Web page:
Stop The Presses! (NEW)

Devolving in Honor of Devo’s Late Drummer Alan Myers

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Myers (r) with Devo frontman Mark Mothersbaugh (Instagram/mutato_markmothersbaugh)

Perhaps ace drummer-for-hire Josh Freese said it best in his tweet in tribute to former Devo drummer Alan Myers: "An underrated/brilliant drummer. Such an honor playing his parts w/Devo. Godspeed Human Metronome."

Myers died Monday of brain cancer. He was 58. He wasn't Devo's first drummer or their latest, but it was he who manned the kit during the band's prime years from 1978's debut, Q: Are We Not Men? A: We Are Devo, through 1984's Shout. Transitioning from live drums to electronic percussion, Myers' playing was a key element in the band's trademark sound, which continues to be influential to this day.

Here's a look back at some of Myers' most memorable musical moments.

It's long been said that Charlie Watts' swinging backbeat is The Rolling Stones' secret weapon. The same could be said about Myers' role in Devo, although as his "human metronome" nickname suggests, Myers played like a machine. Check him out in the video of Devo's classic cover of "(I Can't Get No) Satisfaction."

Here's another early Devo gem, "Uncontrollable Urge," from the band's debut album, performed live in 1980 on the long-gone ABC late night show "Fridays." As you can see, Devo was incredibly tight, anchored by Myers' drumming.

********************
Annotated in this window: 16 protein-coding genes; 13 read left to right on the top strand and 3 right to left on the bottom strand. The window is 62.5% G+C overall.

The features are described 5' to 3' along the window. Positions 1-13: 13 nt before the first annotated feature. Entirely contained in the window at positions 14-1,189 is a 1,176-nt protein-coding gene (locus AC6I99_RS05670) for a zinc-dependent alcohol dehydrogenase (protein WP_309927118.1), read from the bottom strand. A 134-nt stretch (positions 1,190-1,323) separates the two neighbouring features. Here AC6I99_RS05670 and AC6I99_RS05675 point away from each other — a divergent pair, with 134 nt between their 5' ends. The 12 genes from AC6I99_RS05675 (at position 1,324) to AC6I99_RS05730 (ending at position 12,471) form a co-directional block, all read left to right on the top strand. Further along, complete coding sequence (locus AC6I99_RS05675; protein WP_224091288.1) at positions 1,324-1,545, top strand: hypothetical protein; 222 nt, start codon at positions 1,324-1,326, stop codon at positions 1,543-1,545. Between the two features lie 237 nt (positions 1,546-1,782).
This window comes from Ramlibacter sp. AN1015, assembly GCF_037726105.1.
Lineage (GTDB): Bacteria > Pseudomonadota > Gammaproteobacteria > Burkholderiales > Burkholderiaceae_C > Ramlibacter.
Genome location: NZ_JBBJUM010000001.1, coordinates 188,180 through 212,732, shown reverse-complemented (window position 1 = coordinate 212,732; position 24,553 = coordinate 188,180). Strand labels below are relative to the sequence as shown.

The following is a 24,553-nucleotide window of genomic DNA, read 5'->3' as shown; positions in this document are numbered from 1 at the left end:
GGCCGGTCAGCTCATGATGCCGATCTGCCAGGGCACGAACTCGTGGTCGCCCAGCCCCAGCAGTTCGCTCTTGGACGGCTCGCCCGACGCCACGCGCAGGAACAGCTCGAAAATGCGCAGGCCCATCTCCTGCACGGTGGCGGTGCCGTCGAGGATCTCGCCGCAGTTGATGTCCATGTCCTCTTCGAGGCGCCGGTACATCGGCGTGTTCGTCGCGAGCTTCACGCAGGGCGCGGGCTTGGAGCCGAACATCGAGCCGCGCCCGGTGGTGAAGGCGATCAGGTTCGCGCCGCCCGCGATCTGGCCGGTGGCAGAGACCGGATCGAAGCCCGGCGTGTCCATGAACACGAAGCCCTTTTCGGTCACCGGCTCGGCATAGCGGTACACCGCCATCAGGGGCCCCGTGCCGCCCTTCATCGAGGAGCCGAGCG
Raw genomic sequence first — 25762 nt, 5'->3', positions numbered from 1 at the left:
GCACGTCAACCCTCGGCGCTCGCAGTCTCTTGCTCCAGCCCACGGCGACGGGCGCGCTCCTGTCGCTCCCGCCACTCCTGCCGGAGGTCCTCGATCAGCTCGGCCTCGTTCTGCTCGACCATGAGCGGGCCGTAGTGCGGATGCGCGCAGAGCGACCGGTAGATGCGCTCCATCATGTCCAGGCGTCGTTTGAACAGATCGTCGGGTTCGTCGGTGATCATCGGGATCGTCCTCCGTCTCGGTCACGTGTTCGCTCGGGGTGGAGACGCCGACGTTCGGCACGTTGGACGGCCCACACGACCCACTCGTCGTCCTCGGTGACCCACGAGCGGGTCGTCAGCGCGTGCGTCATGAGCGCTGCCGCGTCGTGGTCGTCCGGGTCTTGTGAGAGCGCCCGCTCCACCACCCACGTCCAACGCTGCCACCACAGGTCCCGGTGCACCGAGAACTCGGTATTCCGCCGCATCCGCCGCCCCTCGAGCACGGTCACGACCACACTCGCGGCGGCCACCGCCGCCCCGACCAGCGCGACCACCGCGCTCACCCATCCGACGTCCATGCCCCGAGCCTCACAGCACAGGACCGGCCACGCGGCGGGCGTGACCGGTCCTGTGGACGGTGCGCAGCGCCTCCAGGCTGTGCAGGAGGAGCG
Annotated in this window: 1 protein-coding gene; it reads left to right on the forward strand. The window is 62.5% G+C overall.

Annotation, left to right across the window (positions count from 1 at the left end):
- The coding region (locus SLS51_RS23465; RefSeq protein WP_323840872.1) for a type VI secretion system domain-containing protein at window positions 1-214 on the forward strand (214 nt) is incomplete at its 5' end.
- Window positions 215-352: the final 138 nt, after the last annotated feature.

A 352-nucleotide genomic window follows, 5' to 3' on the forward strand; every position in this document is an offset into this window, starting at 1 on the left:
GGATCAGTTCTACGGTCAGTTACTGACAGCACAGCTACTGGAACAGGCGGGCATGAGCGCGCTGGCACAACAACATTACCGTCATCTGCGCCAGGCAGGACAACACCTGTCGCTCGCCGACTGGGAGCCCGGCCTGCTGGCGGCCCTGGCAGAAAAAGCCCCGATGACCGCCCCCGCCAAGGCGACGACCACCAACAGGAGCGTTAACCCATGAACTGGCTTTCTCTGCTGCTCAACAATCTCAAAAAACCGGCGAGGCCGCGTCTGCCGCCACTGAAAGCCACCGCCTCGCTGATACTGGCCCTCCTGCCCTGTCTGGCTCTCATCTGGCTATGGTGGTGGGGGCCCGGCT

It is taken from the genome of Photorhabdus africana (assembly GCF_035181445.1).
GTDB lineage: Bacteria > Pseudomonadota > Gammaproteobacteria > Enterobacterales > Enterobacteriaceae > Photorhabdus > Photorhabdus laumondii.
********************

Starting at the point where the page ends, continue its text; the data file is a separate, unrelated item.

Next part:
"Smart Patrol/Mr. DNA" is one of Devo's best tracks because it's actually two songs merged together to form one great tune. It's featured on the band's second album, 1979's Duty Now For The Future, but this clip was shot a year after that, on the band's Freedom Of Choice tour. Sticking with Devo's nontraditional approach, Myers' kit is set up stage right, on the lower level of a two-tiered stage, as he pounds away on a traditional drum kit. Myers keeps a steadfast rhythm through "Smart Patrol" and then cranks it up several notches without missing a beat at the 3:52 mark as the band transitions into "Mr. DNA."

"Whip It," which reached No. 14 on Billboard's Hot 100 in 1980, is Devo's best-known song and video. Check out Alan here as he does it standing up on electronic drums.

One of the reasons Myers cited when leaving Devo in 1987 was a lack of creative fulfillment, but he continued to make music with a number of combos, including Babooshka, Jean Paul Yamamoto, Skyline Electric, and his daughter's band Swahili Blonde, which has also counted Duran Duran bassist John Taylor and former Red Hot Chili Peppers' guitarist John Frusciante as members. Just the other day, I was chatting with my pal Dean Goodman on Twitter about the merits of RCHP, when he mentioned Swahili Blonde, with neither of us knowing at that moment that Myers had passed away. Goodman had hired Myers as an electrician, a trade he engaged in to pay the bills while he was making music. Although the sound quality of this clip isn't great, it's visual evidence that Myers was still rocking it behind the kit. RIP Alan.

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